SALT LAKE CITY (ABC4) – Tuesday is the summer solstice, also known as the longest day of the year in the northern hemisphere.

Why is summer solstice the longest day of the year? Well, the answer is simple:

According to Encyclopedia Britannica, summer solstice is the longest day of the year because it is the day when the sun travels its longest path in the sky, allowing for the longest period of daylight to occur during one day each year.

The day is prefaced by the spring equinox which arrived Sunday, March 20 this year, marking the start of the spring season.

“Equinox” is defined as the time at which the sun crosses the celestial equator, when day and night are of approximately equal length. The word comes from the Latin terms “aequus” (equal) and “nox” (night).

Therefore, spring equinox, or “March equinox,” occurs in the northern hemisphere when the sun crosses the equator, heading north. The event marks the first day of spring for the northern half of the world.

The shift means that the Northern Hemisphere is more tilted toward the sun, which results in increased daylight hours and warmer temperatures.

Thus, the spring season has earlier dawns and later sunsets.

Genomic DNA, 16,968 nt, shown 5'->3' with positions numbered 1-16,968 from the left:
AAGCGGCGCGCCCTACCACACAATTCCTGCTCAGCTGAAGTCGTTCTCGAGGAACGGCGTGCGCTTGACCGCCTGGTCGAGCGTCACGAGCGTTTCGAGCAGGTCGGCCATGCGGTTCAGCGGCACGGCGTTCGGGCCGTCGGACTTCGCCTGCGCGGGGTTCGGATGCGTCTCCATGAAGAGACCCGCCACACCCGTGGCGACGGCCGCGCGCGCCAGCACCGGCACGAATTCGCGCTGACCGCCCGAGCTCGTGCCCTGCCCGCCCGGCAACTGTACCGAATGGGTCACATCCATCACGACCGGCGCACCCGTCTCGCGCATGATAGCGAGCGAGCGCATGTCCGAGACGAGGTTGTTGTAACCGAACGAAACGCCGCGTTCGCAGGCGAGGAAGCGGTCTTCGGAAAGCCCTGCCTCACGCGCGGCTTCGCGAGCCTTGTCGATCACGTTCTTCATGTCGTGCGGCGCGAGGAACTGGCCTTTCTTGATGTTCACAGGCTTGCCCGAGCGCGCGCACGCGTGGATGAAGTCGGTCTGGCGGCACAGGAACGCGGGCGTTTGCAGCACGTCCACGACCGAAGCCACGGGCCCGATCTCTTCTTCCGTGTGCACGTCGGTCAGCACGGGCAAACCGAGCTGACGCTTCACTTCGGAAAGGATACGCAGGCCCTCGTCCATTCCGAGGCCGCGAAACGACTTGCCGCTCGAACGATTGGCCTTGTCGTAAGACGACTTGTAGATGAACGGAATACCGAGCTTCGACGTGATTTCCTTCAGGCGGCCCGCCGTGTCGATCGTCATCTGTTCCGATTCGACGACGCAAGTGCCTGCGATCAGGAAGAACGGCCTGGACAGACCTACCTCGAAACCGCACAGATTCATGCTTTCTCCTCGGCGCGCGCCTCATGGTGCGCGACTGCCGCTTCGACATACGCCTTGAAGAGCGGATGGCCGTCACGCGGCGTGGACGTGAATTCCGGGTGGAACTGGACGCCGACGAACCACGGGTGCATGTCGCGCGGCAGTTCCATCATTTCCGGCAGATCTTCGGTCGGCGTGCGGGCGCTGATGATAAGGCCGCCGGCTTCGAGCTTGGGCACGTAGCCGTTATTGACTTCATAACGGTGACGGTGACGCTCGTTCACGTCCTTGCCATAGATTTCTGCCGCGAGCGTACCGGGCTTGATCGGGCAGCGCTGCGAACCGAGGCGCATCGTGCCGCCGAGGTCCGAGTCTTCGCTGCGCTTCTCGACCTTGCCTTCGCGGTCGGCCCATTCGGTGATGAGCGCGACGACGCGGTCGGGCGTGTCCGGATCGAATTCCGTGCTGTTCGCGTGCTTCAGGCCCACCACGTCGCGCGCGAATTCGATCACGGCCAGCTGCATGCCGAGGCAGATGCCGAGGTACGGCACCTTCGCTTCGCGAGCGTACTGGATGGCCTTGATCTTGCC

The amount of daylight per day continues to increase during the spring until the summer solstice (when the sun travels its longest path in the sky).

The summer solstice also marks the beginning of summer, which lasts until the autumnal equinox (September 22 or 23 in the Northern Hemisphere, or March 20 or 21 in the Southern Hemisphere), when the sun once again crosses the celestial equator.

Historically, there are many references to the solstice, including Stonehenge, which was built between 5,000 and 3,500 years ago on a windswept plain in southwest England by a sun-worshipping Neolithic culture. Experts still debate its purpose, but it is aligned so that on the summer solstice, the sun rises behind the Heel Stone and rays of sunlight are channeled into the center of the circle.